Understand How to Use Mocks and Stubs

There are two sorts of code and they require two different sorts of test.

Worker code does stuff. We can test worker code with state based testing - i.e. asserting that expected values are returned from methods, or objects are left in expected states.

State based testing is easily recognized as it will use assert statements.

Manager code does stuff by co-coordinating others.

Manager code is harder to test than worker code because we need to make a choice - do we try to infer its behavior from its outputs using state based testing, or do we use interaction based testing?

In interaction based testing, we check that objects talk to each other in the expected fashion. To do this we need to somehow eavesdrop on the conversation. This is achieved by using objects that impersonate real ones.

Usually these are created using a mocking framework.

Mocking Frameworks

Although it is common to refer to all objects created by a mocking framework as mocks this is inaccurate.

A more correct generic term for these objects is test double.

These can be subdivided based on how they behave:

  • Dummy object - needs to be present to satisfy a type signature but is never actually used
  • Stub - must be present and may supply indirect inputs
  • Mock - verifies that expected interactions take place
  • Fake - like a real thing but less heavy - e.g an in memory database
  • Spy - object that records its interactions with others

Of these only stubs, mocks and spies might be created by a mocking framework.

We will talk about spies in a moment, but most test doubles can be conceptually viewed as being either a stub or a mock.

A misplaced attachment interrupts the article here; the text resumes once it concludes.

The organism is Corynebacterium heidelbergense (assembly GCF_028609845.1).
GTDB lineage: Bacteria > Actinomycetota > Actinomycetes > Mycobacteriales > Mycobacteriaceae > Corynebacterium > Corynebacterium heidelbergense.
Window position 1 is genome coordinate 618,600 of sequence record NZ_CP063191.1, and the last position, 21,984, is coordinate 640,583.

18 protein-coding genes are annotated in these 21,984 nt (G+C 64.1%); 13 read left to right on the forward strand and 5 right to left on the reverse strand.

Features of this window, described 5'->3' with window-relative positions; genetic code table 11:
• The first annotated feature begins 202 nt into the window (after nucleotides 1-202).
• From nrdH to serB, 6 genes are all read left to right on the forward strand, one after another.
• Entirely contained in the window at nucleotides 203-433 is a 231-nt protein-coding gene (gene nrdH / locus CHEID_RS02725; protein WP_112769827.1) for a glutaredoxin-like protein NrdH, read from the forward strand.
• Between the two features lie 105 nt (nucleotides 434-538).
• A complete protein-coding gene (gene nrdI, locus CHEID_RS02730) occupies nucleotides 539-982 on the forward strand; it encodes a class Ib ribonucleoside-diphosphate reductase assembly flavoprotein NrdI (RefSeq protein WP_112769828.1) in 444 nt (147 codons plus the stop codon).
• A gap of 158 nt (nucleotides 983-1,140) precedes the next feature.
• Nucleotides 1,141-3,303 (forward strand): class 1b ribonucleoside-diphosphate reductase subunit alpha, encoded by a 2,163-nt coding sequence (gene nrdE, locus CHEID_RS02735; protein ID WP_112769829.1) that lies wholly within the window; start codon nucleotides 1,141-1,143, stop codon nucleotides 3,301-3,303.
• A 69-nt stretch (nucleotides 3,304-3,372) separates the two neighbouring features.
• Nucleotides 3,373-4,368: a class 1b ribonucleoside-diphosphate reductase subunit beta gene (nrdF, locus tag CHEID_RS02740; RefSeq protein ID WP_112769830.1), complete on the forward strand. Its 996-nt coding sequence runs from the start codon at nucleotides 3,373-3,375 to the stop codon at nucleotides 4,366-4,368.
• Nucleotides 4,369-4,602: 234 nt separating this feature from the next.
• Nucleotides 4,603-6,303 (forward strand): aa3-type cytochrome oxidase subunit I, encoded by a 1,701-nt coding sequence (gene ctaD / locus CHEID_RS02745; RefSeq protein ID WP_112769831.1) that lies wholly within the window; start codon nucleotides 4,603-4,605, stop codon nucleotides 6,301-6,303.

The important difference between them is that a mock has an expectation that will cause a test to fail if it is not met. i.e. if an expected method is not called on a mock the test will fail.

A stub does not care if it is called or not - its role is simply to supply values.

Traditional Mocks present a code readability dilemma. They define an expected outcome (a then), but are also part of the fixture required for the test to execute (a given).

For example with JMock we would write:

  Mockery context = new Mockery();

  // given / arrange
  Subscriber subscriber = context.mock(Subscriber.class);
  Publisher publisher = new Publisher();

  final String message = "message";

  // then / assert . . . but we haven't had a when yet
  context.checking(new Expectations() {{
    oneOf (subscriber).receive(message);

  // when / act

  // then / assert

Spies solve this problem neatly.


Spies record their interactions with other objects.

In practice this means that Spies act as stubs by default, but as mocks when we want them to.

The given/when/then flow becomes easy and natural to maintain.

For example, using Mockito:

  // given
  Subscriber subscriber = Mockito.mock(Subscriber.class);
  Publisher publisher = new Publisher();
  String message = "message";

  // when

  // then

For this reason we recommend using a spy framework.